Kennel cough, technically known as infectious tracheo- bronchitis (ITB), is a highly contagious respiratory disease of dogs. The upper part of the trachea becomes infected with a virus, bacteria or combination of both. ITB is considered a nuisance disease causing little to no damage to your dog. The disease usually runs its course in one to three weeks. ITB is not contagious to other pets, such as cats, birds and ferrets.
The primary clinical sign of ITB is a dry, hacking cough. Often infected dogs will gag and cough up some white foam. These dogs usually have good appetites and appear otherwise normal. The coughing is exacerbated by exercise or excitement. Signs are usually worse at night when fluid accumulates in the trachea while your dog is sleeping. The cough is so harsh and loud that no one in the house is able to sleep. Many ITB dogs are seen at emergency clinics after midnight for this very reason.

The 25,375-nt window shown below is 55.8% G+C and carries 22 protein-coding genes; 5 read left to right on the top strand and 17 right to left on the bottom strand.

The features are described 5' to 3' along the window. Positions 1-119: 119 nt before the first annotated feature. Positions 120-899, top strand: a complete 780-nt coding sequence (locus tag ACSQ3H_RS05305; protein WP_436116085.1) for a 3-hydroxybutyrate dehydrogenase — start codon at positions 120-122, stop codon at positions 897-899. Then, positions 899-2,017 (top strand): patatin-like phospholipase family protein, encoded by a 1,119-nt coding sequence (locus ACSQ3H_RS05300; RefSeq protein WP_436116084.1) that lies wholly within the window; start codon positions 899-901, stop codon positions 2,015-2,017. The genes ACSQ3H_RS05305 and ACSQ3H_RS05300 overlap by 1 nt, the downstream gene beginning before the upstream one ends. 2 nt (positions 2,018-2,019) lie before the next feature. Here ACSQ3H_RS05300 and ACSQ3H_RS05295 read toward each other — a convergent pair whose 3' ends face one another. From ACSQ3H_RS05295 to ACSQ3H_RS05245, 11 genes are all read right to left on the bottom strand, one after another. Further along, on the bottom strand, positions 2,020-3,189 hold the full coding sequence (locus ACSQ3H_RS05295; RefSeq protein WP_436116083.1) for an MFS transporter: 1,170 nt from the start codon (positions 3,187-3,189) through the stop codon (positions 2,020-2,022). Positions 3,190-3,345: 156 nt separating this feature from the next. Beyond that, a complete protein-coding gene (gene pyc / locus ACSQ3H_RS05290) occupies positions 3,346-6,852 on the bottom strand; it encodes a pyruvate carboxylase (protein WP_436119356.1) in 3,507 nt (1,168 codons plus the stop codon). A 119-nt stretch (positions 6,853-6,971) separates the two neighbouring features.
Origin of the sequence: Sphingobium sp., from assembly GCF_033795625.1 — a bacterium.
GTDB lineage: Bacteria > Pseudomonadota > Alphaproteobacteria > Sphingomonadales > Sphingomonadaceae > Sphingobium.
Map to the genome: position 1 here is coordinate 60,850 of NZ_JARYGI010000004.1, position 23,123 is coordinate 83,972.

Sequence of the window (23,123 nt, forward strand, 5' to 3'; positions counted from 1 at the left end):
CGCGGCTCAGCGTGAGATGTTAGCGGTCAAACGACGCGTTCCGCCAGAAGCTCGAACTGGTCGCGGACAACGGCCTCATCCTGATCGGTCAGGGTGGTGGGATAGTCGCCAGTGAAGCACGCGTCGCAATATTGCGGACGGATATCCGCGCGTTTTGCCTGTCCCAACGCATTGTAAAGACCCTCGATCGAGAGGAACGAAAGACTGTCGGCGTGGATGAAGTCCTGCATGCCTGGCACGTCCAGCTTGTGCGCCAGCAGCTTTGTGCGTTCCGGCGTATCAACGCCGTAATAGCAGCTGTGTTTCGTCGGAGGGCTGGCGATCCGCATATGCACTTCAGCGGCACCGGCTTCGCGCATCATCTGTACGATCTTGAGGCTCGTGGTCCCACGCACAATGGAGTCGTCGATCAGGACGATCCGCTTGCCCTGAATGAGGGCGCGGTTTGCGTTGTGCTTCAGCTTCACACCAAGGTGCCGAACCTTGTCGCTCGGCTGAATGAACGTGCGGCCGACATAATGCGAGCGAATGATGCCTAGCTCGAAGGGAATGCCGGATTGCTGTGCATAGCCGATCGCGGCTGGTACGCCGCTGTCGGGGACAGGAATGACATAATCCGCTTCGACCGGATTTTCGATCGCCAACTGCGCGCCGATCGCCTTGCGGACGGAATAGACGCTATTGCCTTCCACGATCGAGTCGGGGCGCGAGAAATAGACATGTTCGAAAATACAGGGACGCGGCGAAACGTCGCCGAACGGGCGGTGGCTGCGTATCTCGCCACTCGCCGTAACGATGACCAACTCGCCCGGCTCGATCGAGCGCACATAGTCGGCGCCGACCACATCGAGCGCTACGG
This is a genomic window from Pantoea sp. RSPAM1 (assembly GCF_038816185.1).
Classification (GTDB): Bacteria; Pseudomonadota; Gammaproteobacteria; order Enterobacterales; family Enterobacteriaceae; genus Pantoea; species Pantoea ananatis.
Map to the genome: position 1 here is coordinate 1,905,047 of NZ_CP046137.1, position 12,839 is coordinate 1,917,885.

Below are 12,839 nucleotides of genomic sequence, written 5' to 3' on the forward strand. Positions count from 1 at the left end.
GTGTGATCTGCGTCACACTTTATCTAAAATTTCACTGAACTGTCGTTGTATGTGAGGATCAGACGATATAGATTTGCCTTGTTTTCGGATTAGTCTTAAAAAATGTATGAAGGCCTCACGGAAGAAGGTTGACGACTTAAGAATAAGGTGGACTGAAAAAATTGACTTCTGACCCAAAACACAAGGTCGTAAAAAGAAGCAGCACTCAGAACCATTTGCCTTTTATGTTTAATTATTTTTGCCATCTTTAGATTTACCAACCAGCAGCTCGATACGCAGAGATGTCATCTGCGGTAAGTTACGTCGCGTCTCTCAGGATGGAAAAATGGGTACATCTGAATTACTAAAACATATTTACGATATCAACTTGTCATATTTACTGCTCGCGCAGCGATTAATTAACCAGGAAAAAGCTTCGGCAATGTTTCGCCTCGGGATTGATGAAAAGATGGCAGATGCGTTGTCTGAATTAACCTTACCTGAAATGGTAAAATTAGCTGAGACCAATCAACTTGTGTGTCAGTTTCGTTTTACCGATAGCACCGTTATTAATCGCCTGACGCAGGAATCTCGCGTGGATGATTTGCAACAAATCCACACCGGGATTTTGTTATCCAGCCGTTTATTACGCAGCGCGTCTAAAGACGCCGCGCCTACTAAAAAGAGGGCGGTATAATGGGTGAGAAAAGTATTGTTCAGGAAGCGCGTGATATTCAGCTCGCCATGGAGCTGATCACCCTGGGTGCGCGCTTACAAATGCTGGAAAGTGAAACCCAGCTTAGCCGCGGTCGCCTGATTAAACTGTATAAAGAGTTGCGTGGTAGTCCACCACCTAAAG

Treatment includes oral antibiotics, cough suppressants and rest. Rest is an important component of the treatment protocol and cannot be over-emphasized. Dogs with ITB should not run or exercise for at least two to three weeks. Avoid leashes around the neck since this creates pressure on the upper trachea and induces coughing. ITB dogs should be isolated from other dogs in the house because the disease is highly contagious.
Vaccines are available from your veterinarian that can help prevent this respiratory disease. Remember no vaccine is 100 percent. Dogs regularly boarded or on the show circuit should receive a yearly injectable vaccine and biannual intranasal vaccines. The intranasal vaccine promotes immunity in just a few days and is sufficient for dogs that are occasionally boarded. In fact, many kennels prohibit dogs not currently vaccinated against ITB. Overall, however, kennel cough is easily treated and most dogs completely recover in one to three weeks.